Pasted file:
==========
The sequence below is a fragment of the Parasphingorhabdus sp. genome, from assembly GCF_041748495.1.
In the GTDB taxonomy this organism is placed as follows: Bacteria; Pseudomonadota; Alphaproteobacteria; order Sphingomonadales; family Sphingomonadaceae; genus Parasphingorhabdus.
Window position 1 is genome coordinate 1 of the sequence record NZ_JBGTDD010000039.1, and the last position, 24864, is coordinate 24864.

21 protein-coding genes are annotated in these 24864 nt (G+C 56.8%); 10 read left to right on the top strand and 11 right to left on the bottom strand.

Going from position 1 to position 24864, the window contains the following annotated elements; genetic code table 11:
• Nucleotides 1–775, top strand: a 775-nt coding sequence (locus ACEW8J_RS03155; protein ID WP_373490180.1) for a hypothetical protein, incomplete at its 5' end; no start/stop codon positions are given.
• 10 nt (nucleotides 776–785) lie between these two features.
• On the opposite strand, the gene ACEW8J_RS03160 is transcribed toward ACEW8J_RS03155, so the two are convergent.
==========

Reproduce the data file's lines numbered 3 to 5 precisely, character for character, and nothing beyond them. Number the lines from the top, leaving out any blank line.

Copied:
Window position 1 is genome coordinate 1 of the sequence record NZ_JBGTDD010000039.1, and the last position, 24864, is coordinate 24864.

21 protein-coding genes are annotated in these 24864 nt (G+C 56.8%); 10 read left to right on the top strand and 11 right to left on the bottom strand.

Going from position 1 to position 24864, the window contains the following annotated elements; genetic code table 11: